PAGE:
Written by Samantha Trueheart | February 22, 2021   |   Updated: February 17, 2021

COVID-19 has required many industries to reconsider and accelerate their use of technology with many transitioning to remote work to continue operating while ensuring the safety of their employees. This has many questioning if offices are no longer relevant, shifting society from Industry 4.0 and into a new phase, Industry 5.0.

Lee Coulter, Chair, IEEE Intelligent Process Automation (IPA) Working Group is watching the trends to see the impact on our technology and standards. He’s observing how Software-Based Intelligent Process Automation (SBIPA) technologies are in our current Industry 4.0 and worked with the Standards for Intelligent Process Automation group to create specific standards that bring clarity, consistency and objective guidance around implementation, deployment and management of the technology.

“SBIPA encompasses a whole family of intelligent automation, including robotic process automation (RPA), and various platform spaces such as artificial intelligence (AI), cognitive computing, autonomics and machine learning. These related technologies all are designed to help businesses and governments improve performance and lower costs,” explains Coulter in the article.

We asked Coulter to share his insights on how industry 5.0 will change our workplaces for good and the technologies that will bring this change to light.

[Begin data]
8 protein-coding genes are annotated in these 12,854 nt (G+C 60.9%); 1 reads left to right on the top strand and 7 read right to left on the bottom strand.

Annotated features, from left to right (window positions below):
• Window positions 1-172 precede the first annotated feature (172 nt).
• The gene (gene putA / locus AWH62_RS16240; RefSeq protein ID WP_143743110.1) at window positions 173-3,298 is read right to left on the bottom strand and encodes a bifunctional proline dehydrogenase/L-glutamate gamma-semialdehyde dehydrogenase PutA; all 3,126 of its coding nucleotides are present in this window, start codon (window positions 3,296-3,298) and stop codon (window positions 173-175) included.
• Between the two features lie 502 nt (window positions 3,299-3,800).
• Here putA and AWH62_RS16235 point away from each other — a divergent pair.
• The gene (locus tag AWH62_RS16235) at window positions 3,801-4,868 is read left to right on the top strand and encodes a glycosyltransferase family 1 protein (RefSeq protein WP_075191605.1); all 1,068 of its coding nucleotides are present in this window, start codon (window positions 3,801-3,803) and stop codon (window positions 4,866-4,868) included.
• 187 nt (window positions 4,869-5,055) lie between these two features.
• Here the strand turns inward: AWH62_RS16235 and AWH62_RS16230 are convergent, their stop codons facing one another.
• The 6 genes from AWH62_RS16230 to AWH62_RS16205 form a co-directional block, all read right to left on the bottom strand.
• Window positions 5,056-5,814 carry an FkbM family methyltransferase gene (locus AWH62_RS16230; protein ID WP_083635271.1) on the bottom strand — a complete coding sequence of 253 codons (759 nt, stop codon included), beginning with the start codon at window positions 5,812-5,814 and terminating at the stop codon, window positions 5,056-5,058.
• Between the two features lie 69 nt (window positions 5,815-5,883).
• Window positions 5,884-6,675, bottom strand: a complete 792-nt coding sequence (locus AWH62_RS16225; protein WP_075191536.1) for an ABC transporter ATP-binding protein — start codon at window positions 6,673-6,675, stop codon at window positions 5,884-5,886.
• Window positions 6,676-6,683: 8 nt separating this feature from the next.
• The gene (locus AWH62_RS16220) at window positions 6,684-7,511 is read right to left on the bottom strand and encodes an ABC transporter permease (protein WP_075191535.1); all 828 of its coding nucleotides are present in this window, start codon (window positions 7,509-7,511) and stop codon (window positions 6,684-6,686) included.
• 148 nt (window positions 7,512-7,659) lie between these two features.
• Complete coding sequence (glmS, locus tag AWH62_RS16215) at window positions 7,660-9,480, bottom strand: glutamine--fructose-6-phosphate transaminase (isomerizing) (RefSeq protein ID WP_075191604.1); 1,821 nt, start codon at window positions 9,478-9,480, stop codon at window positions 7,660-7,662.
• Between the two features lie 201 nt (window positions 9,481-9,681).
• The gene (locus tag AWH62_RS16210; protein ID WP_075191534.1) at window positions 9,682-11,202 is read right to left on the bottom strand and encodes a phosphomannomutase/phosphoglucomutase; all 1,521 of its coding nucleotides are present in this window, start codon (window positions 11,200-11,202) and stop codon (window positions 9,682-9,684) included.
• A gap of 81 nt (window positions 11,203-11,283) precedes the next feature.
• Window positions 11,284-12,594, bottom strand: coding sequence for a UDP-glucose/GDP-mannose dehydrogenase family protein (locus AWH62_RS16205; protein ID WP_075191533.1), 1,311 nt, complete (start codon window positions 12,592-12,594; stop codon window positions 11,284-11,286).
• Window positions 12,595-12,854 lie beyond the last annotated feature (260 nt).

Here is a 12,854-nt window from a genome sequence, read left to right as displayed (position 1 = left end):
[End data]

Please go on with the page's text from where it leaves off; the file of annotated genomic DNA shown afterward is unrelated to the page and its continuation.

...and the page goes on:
IEEE: What is the difference between industry 5.0 and industry 4.0?
Lee Coulter: The notation of “#.0” with respect to “industry” generally refers to a period of time in which humanity materially advanced due to technology innovation and invention. To help provide some context on which industry epoch we are in, the industrial revolution was industry 2.0. The computer/information revolution was industry 3.0, and the automation age we are in now is industry 4.0.

Today, we have handheld devices that access massive amounts of cloud computing capacity to perform machine learning-derived analytics on big data sets that reveal insights no human could produce. All of this is connected by 4G/5G to cloud infrastructure, then analyzed by machine learning models and presented to the user with nearly magical accuracy and timeliness. For example, the abilities maps [applications] have to tell you how long your commute home is likely to be if you leave 30- or 60-minutes into the future, or suggest alternative routing when a crash occurs, are examples of the convergence of technologies and an early example of industry 5.0

The separation between industry 4.0 and 5.0 requires deliberate evaluation and is very specific to a given technology/capability area. The nature of exponential advancement today is that things are moving so quickly, the move from what we would call industry 4.0 to industry 5.0 occurs in as little as one or two years. It will only be with a historical analysis performed in the future that humanity will be able to try to declare when we moved from one industrial era to another. To say it another way, industry 5.0 refers to a combination of advanced industry 4.0 technologies assembled in a way that creates a digital assistant with which humans can easily interact.

See also How Automation and the Fourth Industrial Revolution is Affecting Your Everyday Life

IEEE: How do you imagine future workplaces and offices to be now that COVID-19 has sped up our technology advancements? Can you name some specific technologies that are considered to be in the “industry 5.0” category?